Drew Smith is an architectural designer based in South Dakota. He is a visiting instructor at South Dakota State University and a member of the utopic spatial practice, Interesting Tactics.

Projects
    Living Labor
    Unboxing the Home
    Saharan Dream
    Food Babel
    Peace Pavilion
    Garden Hotel
    Bookstore
    Nucleus House
    Misc. Content

Text
   On Ritual (I.T.)
   Visceral Unreality of Utopia (I.T.)
    From Myth to Empire

About

    Resume, Portfolio
    Instagram, Twitter
    Contact: drewsmith1@gmail.com





Mark

Saharan Dream


A speculation by Sam Brissett, Drew Smith, and Tyler Snell, as a part of Compounding Anthroposphere studio taught by Vahan Misakyan and published
in Litorum 01

A possibility of the ad-hoc terraforming sprawl produced through infractecture & SaharanCoin incentives

Slow Motion Emergency
The West might want to believe that climate change can be mitigated. Maybe someone will invent a machine to reverse the quantities of carbon in the atmosphere, the masses of plastic floating in the oceans, the growing deserts and rising seas, the dwindling biodiversities.The reality is that most of the world has lost hope in nation-states, corporations, and humanity to effectively respond to climate change. We are so invested in our own systems that we cannot see beyond it. But this prompts a question: what if we have exhausted our answers and now have to pose a new question for our relationship with the world?

Instead of living in fear of human impact, we must embrace it. This is the anthropocene. Humans must harness our sublime agency to shape a world where everyone can prosper. This is not a solution for climate change. It is climate change.

Displacements to Come
Desertification is already claiming about ⅓ of the Earth’s usable land. Soon, this phenomenon will cause many seemingly stable regions to become less habitable. The number of displaced people around the world will begin to rise dramatically as their homelands become less viable due to increased conflicts, resource instability, and changing landscapes. Having infrastructure that responds to desertification and displaced people becomes a world wide issue.

Desertification and Re-Greening of the Sahel by Rasmus Fensholt, Cheikh Mbow, Martin Brandt, and Kjeld Rasmussen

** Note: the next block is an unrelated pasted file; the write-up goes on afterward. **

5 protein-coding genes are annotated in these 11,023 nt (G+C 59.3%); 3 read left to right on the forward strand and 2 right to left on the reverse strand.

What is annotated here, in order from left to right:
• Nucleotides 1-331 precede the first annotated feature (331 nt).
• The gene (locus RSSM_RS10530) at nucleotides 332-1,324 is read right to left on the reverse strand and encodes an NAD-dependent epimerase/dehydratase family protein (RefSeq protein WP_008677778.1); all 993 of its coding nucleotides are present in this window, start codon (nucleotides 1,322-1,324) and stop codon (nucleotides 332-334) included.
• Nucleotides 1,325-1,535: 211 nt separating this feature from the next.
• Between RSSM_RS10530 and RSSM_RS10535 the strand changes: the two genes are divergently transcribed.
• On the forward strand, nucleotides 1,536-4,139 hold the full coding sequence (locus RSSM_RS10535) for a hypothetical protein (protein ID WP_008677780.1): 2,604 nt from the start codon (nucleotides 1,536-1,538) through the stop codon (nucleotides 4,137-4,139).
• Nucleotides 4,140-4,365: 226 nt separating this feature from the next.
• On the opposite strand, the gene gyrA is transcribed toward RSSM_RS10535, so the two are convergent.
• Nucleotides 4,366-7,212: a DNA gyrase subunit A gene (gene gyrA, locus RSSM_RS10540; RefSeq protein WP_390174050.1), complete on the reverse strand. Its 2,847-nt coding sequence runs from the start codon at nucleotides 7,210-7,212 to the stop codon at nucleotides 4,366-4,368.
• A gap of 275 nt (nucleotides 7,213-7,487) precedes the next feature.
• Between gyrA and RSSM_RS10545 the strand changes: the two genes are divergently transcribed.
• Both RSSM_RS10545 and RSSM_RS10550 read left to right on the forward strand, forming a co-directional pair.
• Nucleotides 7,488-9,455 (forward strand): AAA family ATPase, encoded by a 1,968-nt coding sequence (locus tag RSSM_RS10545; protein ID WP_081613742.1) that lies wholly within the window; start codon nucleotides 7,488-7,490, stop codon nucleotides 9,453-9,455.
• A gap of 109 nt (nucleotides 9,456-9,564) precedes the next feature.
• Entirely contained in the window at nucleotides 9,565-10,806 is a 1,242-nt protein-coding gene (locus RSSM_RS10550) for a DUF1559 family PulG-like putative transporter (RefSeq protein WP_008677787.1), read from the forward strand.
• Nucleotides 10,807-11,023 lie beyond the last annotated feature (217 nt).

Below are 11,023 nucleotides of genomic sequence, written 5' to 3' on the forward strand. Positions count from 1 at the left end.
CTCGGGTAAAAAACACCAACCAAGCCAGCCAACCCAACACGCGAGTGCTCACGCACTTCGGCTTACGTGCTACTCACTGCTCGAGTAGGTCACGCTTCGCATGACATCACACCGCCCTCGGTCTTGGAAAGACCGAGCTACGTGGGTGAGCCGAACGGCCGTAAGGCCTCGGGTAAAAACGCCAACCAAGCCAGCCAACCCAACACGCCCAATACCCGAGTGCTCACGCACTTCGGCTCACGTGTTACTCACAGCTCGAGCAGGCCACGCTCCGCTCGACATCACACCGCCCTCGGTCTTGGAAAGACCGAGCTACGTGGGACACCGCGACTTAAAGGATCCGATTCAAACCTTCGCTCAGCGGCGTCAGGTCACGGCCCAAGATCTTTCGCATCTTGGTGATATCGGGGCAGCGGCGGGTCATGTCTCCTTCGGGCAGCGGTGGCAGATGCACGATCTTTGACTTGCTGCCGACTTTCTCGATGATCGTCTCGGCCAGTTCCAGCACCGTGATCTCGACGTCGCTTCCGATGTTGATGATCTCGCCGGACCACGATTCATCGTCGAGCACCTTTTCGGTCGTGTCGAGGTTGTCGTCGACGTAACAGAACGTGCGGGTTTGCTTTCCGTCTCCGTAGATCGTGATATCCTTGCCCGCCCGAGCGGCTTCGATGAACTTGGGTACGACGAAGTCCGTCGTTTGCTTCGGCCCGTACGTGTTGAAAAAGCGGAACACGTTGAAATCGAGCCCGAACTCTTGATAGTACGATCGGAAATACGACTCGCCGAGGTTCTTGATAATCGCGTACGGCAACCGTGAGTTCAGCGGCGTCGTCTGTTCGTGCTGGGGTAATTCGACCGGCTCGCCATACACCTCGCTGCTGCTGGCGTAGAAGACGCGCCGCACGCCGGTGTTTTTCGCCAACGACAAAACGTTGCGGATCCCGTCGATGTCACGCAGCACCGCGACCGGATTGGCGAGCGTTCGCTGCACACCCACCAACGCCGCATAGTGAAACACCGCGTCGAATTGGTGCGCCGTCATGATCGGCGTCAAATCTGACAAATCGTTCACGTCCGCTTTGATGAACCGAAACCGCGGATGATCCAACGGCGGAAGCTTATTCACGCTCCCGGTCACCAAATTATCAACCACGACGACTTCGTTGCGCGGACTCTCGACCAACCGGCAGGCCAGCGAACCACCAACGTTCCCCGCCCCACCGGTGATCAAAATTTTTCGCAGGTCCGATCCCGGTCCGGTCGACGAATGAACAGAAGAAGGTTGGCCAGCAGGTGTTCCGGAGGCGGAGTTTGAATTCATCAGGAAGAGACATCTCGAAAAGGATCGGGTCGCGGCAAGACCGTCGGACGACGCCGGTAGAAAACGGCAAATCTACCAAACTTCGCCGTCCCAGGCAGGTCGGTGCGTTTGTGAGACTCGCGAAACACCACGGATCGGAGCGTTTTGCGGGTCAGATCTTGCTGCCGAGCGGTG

Dream of the Sahara
But the Sahara is greening. Well, it might be. Some climate models predict the Sahara, the largest desert on the planet, will expand. But others, even the same models sometimes, predict that climate change will actually green the Sahara. This is enough for us. The possibility, the hope.

Terraforming
A system that terraforms the desert already exists within the African deserts. Termites aerate the ground while building their intricate mounds. Water seeps into the soil. Plants grow. Livestock come to feed, and unintentionally fertilize and protect the soil. A green field surrounding the termite mound emerges.

Refugee camps are distinctly separated from their surroundings. What if these settlements were to use existing terraforming techniques on a massive scale to make their surrounding more hospitable.

Agri-pens collect water and use cattle as a means to way to terraform the soil

Infratecture & SaharaCoin
Could refugees be prompted to create and invest in a new way of living - one that can make areas of scarcity prosperous? Could this new way of living also provide the basic tools that can green the Sahara? Perhaps even the infrastructure becomes in-habitable - a sort of “infratecture.” The investment, power, and agency are distributed amongst the inhabitants instead of NGOs or foreign entities. This very process could be incentivized by block-chain smart contracts stipulating that “if someone builds infrastructure, then they get a SaharaCoin.” In this way, the inhabitants of these settlements create a system of investments that grow in value as the settlement expands and as infrastructure stabilizes. What is valued in the settlement is not what is owned, but rather the labor and knowledge that is implemented to produce it.


Sprawl is Good
Traditionally, human settlements have been clustered around areas of rich soils or resources that are extracted for use. Density, at a healthy scale, is desirable because it minimizes the area of human activity and ostensibly protects the surrounding resources. However, the Saharan Dream flips this paradigm. Humans are clustered around areas of scarce resources where lushness is manufactured. In this case, human activity must occur everywhere possible. Sprawl is the rule.



Who’s dream?
This Saharan Dream is the dream of three midwesterners. It’s not a solution. It’s a question. A question about collaborating with climate change and embracing the impact of humans. It’s a question about displacement. About home.

How does it end? As the need grows, so does the dream. And so as it shrinks. Perhaps it would grow, insatiable, just as the actions that generated this need in the first place.






Mark